# [seqfan] Re: Self-stuffable numbers

M. F. Hasler oeis at hasler.fr
Thu Dec 20 05:00:47 CET 2018

```On Wed, Dec 19, 2018 at 9:23 AM Hans Havermann <gladhobo at bell.net> wrote:

> https://oeis.org/A322323
> The appearance of 103008000000 at digit-size 12 was an unexpected delight.
> At digit-size 13 we have 1031008000000; at 14, 10311008000000; at 15,
> 103111008000000; and yes, the pattern continues!
>

Indeed a great find!

> Would understanding why this particular infinite family of self-stuffable
> numbers exists allow one to find (or rule out the existence of) other,
> larger examples?
>

I don't claim that this is a full understanding, but the following proves
that it works for any length >= 12 and explains some structure of this
solution:
Let x(k) = ((103*10^k+R(k))*1000 + 8)*10^6  with  R(k)=(10^k-1)/9
and S(x) = the result of "stuffing" x with itself (assuming it's possible),
i.e., inserting its own digits in the spaces made after each nonzero digit.
Then,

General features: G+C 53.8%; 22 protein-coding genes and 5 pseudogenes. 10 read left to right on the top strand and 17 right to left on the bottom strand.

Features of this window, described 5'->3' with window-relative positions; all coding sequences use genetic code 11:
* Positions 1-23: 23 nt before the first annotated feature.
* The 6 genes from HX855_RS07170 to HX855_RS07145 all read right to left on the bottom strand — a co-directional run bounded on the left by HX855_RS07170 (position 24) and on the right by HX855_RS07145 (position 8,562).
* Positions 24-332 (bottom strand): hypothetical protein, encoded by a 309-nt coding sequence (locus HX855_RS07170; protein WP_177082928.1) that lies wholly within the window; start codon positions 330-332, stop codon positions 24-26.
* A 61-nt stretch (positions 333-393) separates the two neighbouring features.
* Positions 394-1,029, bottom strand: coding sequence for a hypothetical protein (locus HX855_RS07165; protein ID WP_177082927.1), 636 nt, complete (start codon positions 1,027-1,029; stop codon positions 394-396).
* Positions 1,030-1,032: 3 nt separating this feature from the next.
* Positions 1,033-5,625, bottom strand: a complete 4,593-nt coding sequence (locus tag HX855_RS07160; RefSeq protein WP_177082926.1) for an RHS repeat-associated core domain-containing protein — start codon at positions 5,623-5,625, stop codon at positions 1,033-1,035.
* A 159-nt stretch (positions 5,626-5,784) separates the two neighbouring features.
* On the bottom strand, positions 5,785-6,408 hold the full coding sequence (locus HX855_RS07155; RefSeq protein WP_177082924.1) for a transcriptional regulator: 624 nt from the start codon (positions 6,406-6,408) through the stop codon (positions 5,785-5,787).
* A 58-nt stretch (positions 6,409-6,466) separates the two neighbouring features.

S(x(k)) = ((110303*100^k+R(2k))*10^6 + 808)*10^12
S(x(k)) / x(k)  =  (10^(k+3) + 1) * 1 069 750 000
which proves that x(k) is self-stuffable.

We can understand a little more why & how this works by noticing that
x(k) = 928 * R(k+3) * 10^6,  i.e., x(0) = 111*(...), x(1) = 1111*(...) etc
and  S(x(k)) = 4279 * 928/4 * R(2(k+3)) * 10^12.

>From here we see that
S(x(k)) / x(k) = R(2(k+3))/R(k+3) * 10^6 * 11*389/4
(and of course  R(2(k+3))/R(k+3) = 10^(k+3) + 1).

I did a quick scan for for other families of solutions which are multiples
of repunits,
but m = 928 (* 10^k, k>=6)  is the only one I found, which would work for
arbitrarily long repunits.
(Single digit numbers m = 2, ..., 9 (multiplied by some 10^k) work only for
repunits with a few selected lengths <= m,
namely: 2 * {1, 11} ; 3 * {1, 111} ; 4 * {1, 11, 111, 1111} ; 5 * {1,
11111} ;
6 * R({1, 2, 3, 4, 5, 6}) ; 7* R({1, 3, 5, 7}) ; 8* R({1, 2, 4, 5, 7, 8})
;  9* R({1, 3, 7, 9}),
for example, m = 6, R(2) => x = 66 * 10^10, S(x) =66600006 * 10^16 = x *
101 * 9991 * 10^6.)

That said, the question of a different example analogous to your family
{x(k) = R(k+3)*928*10^6, k >= 0} remains completely open.
(So far we knew that A322323 is the union of the infinite families of terms
associated to each of the roots A322002, but any root M will produce only
terms whose lengths are multiples of sumdigits(M), or, for the exceptional
roots 22 and 126, also terms of length { k*sumdigits(M) + length(M), k >= 0
}.
This did not guarantee that terms of length p exist for any large prime p.
Using A322002(1..23) one gets terms with lengths being any multiple of any
prime in {2, 3, 5, 7, 11}. This together with the roots {R(k+3)*928, k>=0}
ensures that A322323 has terms of any given length > 1.)

- Maximilian

```